How a “Dirt League” Can Make Your Summer Less Busy and More Fun

by Jason Kotecki on · 11 comments

We're often told that the secret to happiness is to take the road less traveled. Oftentimes, it certainly seems like there must be a better way to do things than our current approach. But the problem is that the "beaten" path is so well-paved, well-marked and well-lit, that frankly, it can be hard to imagine that there could even be another way, let alone a better one.

One small example is the arena of organized sports. My kids are too young to be involved in things like baseball or soccer, but I hear stories of peers who are looking down the barrel of a summer in which the majority of weeknights and weekends will be spent at the ball field. For some families, this is a cause for joy, but for most, it brings a feeling of dread. Apparently, it's a necessary evil required to make sure our children are well-adjusted, socially competent and attractive to institutions of higher learning.

And besides, everyone's doing it.

I myself spent many summer nights of my youth at the ball diamond, as did my brothers and my parents. It was a good experience for me and I grew a lot through it. But I have to be honest: the idea of spending the bulk of my future summer nights at the sports field is as appealing as a Spam sandwich. Especially because in the years that have past since my ball playing days, the games and practices have gotten more competitive and more numerous, as if we are training children to become pros. I do want my kids to learn how to compete, get some exercise, and have fun, but the cost that comes with the "beaten path" seems too high. I fear the busyness will exhaust and strain our entire family. Is there another way?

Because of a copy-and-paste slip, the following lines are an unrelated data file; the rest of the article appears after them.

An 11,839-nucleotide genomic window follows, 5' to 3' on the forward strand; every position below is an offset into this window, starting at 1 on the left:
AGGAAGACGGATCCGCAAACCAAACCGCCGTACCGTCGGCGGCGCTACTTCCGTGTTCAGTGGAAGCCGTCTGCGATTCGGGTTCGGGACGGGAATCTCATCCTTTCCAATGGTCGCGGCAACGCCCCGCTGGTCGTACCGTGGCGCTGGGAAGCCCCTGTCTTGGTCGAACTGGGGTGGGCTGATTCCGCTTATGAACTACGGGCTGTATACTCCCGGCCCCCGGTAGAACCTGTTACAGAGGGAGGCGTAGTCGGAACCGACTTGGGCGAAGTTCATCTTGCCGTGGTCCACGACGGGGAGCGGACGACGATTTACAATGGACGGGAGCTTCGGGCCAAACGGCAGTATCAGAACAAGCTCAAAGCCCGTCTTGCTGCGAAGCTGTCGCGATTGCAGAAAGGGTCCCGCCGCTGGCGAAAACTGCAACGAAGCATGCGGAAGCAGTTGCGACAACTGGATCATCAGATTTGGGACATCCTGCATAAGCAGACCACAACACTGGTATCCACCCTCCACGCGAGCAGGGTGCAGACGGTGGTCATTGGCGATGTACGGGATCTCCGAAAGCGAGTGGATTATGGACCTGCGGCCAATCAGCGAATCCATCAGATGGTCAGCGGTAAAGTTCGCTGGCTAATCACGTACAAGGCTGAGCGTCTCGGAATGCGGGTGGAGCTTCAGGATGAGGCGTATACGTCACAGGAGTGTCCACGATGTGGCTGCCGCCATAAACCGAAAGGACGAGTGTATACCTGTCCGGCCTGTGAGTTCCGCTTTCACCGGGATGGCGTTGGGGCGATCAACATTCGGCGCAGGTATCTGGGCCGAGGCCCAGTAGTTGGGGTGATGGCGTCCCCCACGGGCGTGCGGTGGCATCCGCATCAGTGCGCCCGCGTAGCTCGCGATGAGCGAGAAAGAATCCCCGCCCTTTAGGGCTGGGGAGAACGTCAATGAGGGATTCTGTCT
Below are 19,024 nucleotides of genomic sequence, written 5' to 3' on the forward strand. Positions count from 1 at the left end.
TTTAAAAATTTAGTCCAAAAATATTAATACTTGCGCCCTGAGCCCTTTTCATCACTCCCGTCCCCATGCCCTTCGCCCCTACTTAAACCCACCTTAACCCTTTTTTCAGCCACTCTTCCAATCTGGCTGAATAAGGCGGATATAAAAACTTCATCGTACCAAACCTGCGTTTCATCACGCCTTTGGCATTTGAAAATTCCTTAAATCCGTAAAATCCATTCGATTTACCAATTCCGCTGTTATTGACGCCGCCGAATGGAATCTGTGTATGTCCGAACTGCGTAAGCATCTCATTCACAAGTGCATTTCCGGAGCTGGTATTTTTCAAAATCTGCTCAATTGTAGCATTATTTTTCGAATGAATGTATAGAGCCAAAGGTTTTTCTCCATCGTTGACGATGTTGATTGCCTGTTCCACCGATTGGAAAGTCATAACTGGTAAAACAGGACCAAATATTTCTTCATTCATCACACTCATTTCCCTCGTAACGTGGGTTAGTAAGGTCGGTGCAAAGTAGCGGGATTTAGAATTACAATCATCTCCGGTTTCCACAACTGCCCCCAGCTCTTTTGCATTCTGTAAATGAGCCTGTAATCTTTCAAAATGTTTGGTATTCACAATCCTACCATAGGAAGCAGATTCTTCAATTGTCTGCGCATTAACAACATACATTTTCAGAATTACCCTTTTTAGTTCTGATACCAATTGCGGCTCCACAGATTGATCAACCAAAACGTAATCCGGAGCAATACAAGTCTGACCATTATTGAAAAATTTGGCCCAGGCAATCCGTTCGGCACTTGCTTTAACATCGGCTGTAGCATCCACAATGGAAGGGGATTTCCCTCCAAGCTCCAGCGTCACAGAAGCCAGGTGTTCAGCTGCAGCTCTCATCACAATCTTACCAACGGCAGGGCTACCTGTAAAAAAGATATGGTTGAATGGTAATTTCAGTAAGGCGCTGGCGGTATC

It seems that there may be, thanks to an email I got last fall from a guy named Jay. He wrote to tell me about “Dirt League":

It all started when Ted, the Dad of of three kids ages 9, 8 and 6 found it overwhelming — if not impossible — to keep up with all the scheduling of t-ball and the other programs the kids wanted to sign up for. He decided summer should be FUN, not scheduling. He rapidly found many like-minded parents and decided we should get together for some good old fashioned pick-up games just like when we were kids. We decided to get together at St. Dennis field in Madison every Thursday night. Everyone’s welcome: parents, grandparents, kids of all ages. The parents respect the kids' size, the kids respect the parents age and slowness;) If someone drives by looking, we wave them in and invite them to play.

We played baseball, soccer, gatorball (also called speedball, a combination of football, soccer, and basketball), and quidditch with the help of a hula hoop and some duct tape. We also played kickball in 90-degree weather, in which you had to go through the slip-n-slide from third to home. We make up a lot of little twists.